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##### Abstract:

**Date: **Tuesday, October 18, 2016

**Time:** 11:00 am

**Speaker: **Mike Hagan, Brandeis University

**Title: **Unexpected Ordered Phases in Active Matter Systems

**Location: **67-3111 Chemla Room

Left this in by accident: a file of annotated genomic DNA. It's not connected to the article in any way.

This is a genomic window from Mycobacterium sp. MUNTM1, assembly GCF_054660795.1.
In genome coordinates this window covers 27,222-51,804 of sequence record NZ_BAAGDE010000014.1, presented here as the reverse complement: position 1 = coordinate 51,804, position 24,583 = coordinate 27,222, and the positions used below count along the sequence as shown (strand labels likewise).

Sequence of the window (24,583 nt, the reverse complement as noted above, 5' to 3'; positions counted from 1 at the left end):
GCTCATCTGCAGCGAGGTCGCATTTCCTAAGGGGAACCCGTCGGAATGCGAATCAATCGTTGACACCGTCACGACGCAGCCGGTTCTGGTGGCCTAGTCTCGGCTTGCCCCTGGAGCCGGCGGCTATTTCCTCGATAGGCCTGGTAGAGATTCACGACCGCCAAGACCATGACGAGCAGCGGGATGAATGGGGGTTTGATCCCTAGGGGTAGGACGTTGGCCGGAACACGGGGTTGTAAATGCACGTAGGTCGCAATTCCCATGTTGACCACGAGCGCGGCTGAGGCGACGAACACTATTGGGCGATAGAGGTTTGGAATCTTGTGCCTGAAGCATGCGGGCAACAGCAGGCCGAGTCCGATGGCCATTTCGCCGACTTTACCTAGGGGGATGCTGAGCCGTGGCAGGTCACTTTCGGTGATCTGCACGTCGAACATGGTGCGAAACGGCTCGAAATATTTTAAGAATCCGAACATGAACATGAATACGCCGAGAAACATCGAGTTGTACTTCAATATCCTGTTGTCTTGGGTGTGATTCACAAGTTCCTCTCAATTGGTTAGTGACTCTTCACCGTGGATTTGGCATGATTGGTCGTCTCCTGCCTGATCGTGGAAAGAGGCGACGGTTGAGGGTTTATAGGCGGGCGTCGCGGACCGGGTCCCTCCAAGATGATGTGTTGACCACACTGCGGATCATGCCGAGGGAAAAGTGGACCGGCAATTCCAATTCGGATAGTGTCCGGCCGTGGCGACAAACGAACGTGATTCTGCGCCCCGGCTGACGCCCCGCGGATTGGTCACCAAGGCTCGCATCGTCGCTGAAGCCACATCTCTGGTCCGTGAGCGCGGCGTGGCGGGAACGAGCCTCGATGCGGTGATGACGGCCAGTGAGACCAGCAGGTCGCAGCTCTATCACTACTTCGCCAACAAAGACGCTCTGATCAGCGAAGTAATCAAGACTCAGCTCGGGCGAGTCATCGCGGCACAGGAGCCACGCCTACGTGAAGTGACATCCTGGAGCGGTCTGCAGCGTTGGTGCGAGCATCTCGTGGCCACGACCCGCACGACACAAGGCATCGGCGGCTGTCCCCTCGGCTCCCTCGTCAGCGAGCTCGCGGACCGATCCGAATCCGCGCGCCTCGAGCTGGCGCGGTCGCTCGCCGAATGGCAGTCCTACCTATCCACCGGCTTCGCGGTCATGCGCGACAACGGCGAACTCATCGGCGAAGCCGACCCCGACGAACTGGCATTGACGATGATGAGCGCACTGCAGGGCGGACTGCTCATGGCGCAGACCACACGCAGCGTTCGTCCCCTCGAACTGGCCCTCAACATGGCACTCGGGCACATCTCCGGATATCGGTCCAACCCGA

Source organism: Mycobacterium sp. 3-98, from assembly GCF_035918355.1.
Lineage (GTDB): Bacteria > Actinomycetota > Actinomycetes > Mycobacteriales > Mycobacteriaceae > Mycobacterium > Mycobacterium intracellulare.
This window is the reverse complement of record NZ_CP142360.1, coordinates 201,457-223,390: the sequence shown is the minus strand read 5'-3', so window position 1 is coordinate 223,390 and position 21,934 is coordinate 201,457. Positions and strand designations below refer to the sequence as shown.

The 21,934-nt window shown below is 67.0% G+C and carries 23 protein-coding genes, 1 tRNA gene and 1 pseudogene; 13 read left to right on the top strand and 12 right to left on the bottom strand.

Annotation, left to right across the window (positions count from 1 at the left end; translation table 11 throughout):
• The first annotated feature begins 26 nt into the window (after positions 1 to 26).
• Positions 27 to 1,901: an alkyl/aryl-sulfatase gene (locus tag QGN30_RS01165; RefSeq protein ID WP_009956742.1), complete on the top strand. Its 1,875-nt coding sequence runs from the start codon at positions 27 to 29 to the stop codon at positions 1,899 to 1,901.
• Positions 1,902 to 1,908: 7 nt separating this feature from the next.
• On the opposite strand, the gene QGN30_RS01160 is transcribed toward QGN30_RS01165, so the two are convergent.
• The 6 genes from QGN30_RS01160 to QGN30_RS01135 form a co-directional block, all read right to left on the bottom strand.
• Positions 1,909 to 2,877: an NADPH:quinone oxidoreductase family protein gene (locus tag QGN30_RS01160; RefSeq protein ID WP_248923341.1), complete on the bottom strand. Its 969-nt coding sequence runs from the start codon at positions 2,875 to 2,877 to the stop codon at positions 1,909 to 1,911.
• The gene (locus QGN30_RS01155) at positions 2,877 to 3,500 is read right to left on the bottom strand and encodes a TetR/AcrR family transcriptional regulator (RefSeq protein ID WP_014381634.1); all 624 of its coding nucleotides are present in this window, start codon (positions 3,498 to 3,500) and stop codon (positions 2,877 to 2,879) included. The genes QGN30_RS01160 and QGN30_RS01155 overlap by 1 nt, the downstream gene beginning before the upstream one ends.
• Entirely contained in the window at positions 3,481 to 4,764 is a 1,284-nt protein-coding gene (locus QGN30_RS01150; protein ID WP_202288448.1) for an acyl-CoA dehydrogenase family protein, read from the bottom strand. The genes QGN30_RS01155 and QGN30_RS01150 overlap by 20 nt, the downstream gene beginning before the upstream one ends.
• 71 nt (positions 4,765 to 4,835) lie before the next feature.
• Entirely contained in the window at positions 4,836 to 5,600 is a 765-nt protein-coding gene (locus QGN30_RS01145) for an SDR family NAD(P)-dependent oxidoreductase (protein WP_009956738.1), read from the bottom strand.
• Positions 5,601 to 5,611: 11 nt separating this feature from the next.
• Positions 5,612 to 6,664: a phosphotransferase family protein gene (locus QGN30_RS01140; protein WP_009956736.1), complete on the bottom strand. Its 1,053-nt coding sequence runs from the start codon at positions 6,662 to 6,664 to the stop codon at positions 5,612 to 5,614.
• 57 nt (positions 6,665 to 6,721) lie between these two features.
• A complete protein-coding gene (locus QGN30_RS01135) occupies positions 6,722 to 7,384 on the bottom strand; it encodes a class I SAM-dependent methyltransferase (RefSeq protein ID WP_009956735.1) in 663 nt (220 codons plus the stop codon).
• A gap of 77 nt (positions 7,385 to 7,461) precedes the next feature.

Active matter describes systems whose constituent elements consume energy to generate motion. I will describe computer simulations of two recently developed active matter systems, and unexpected ordered phases that arise as a consequence of activity in these systems. (1) Self-propelled colloids with repulsive interactions and no aligning interactions are a minimal model active matter system. We and others have shown that this system undergoes athermal phase separation. Despite the intrinsically nonequilibrium nature of the phase transition, I will show that the kinetics can be described using a framework analogous to equilibrium classical nucleation theory, governed by an effective free energy of cluster formation. I will also show that when these particles are confined they undergo another transition, in which the particles become confined to the boundary, with a density that depends on the local curvature radius of the boundary. (2) Active nematics are liquid crystals which are driven out of equilibrium by energy-dissipating active stresses. The ordered nematic state is unstable to the proliferation of topological defects, which undergo birth, streaming dynamics, and annihilation to yield a seemingly chaotic dynamical steady-state. In this talk, I will show that order emerges from this chaos, in the form of heretofore unknown broken-symmetry phases in which the topological defects themselves undergo orientational ordering..